LUXURY/ BRANDS

Scarcity is luxury

65gautamsinhanew

Achieving sophisticated simplicity is easier said than done. We, as Indians, have always had this fear of going simple without losing the essence of who, what or where we are from, especially when you come from a land so rich in its culture, traditions and colour. It is an art to find that balance. I think more than anything it is the part of creating something that you truly believe in. If you are true to yourself and believe in your vision, people gravitate towards that energy.

At Nappa Dori, I have always believed in creating things that are not too in your face, but at the same time leave an emotional connect with our clients. It is on those emotions that you can build a relationship, which is more important than selling a product.

I have a golden rule at our studio: make things that transcend time; products that age and build character just like their owners. We don’t do seasonal products, we do things that would be classics in time. I am not a believer in fast fashion, that you need to churn out hundreds of designs every single minute to stay relevant in this day and age. Scarcity is luxury as well. People need to realise that. It is not finding the same thing in every single place; it is about finding the one special thing which is truly luxurious.

I feel the world is at a very peculiar place in terms of luxury, where there is a movement towards small homegrown, handmade, handcrafted products, taking pride in where you are from and belong to. People want to live healthier; words like vegan, gluten free, organic are more common now than ever. All these things are indicators of how and what 'we' as new-age shoppers are inclined towards, and that reflects in every industry. The quicker you are to adapt to this, the better it is for your business. Knowing your end customer is not about just knowing their age or where they live, but also what they like, especially in India, which has the youngest consumer base—more than 70 per cent of the population is under 35 years of age.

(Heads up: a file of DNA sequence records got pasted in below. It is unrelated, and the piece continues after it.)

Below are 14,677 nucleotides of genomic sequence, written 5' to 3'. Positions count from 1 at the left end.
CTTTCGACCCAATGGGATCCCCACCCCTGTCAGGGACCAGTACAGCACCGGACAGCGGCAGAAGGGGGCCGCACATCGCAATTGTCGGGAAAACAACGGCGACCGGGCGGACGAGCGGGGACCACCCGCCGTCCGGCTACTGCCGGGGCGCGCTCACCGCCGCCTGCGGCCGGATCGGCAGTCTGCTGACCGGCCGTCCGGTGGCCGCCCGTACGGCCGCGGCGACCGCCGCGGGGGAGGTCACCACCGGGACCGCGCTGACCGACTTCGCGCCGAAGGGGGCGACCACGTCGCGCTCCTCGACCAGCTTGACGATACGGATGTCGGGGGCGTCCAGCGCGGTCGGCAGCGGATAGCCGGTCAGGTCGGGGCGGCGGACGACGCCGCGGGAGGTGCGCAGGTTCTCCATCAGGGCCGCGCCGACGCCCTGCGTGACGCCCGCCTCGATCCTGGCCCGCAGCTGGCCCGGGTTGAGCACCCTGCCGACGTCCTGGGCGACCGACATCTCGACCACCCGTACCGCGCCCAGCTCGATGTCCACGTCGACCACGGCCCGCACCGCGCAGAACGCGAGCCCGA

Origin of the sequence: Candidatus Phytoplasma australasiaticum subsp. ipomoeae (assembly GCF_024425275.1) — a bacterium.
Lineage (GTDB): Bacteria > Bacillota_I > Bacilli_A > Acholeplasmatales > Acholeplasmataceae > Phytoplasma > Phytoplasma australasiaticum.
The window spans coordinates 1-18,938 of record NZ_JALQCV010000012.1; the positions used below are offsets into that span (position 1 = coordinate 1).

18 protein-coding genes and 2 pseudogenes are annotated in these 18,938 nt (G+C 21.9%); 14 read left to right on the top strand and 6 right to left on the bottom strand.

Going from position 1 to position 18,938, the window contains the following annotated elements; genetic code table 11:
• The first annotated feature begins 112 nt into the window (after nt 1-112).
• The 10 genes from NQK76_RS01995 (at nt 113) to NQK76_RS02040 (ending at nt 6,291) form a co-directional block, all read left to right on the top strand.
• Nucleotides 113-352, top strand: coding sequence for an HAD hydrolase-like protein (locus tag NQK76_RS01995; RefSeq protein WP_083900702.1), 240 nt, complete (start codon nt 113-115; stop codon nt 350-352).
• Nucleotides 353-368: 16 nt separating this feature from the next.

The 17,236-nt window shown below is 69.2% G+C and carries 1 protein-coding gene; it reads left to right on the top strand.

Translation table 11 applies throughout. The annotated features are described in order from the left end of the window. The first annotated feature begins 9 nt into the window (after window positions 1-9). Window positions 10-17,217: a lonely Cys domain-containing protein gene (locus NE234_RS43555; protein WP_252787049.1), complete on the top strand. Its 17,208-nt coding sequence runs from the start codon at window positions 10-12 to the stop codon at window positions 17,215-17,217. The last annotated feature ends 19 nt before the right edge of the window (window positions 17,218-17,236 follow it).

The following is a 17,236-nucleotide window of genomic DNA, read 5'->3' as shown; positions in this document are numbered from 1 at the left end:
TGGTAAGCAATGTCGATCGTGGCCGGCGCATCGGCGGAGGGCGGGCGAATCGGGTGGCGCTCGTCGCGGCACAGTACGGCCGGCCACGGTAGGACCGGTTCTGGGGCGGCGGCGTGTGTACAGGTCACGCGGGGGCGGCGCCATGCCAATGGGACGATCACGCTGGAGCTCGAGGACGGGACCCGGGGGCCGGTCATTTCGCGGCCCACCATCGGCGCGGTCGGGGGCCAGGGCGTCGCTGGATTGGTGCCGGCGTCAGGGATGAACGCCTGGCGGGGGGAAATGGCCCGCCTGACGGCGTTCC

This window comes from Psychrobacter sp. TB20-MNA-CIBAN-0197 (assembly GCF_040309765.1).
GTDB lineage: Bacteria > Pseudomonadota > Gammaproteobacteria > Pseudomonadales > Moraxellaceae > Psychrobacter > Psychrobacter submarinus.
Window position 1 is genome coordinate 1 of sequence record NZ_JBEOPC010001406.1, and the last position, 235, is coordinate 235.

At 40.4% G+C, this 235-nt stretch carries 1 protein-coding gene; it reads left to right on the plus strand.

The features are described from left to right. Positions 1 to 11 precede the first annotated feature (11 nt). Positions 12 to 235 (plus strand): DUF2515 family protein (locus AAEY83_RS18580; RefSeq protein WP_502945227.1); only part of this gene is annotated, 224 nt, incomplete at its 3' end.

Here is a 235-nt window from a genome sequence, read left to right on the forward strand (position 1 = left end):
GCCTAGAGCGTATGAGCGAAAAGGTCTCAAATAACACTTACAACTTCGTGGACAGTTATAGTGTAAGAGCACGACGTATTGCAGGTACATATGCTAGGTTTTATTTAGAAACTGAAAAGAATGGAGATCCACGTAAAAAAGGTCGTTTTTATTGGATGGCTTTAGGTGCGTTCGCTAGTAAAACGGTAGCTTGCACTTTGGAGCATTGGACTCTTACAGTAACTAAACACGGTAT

Building brand loyalty is super important in this day and age. It is the time of instant gratification; you could be the 'in thing' one day and be completely irrelevant the very next day, especially with the global scenario and how the country went through demonetisation that made people extremely cautious about what they spent on. Brands like us need to give something more to the customers than just a lavish product; they need to feel invested in the product and the story it carries and the experience they have from the time of entering the store to the time they make the purchase.

It is important for brands to stop building their strategy based on trends, like what happened with 'Indian kitsch'. I hate the word kitsch or quirky; they make my blood boil. Brands have tried building their entire business models on these lines. We have tried staying far away from being described as such; what we do is a lot more refined and is rooted in rich craft and a sense of nostalgia. There is a sense of connect that one feels when one picks up a product from our brand. I strongly believe it is important for brands to know their DNA and to build on that. You don’t need to be everything to everyone. Be that 'one thing' that everyone wants. That’s where lies the difference in creating something truly luxurious. It is not the price that defines it; it is the desire to acquire it.

Sinha is founder, Nappa Dori.

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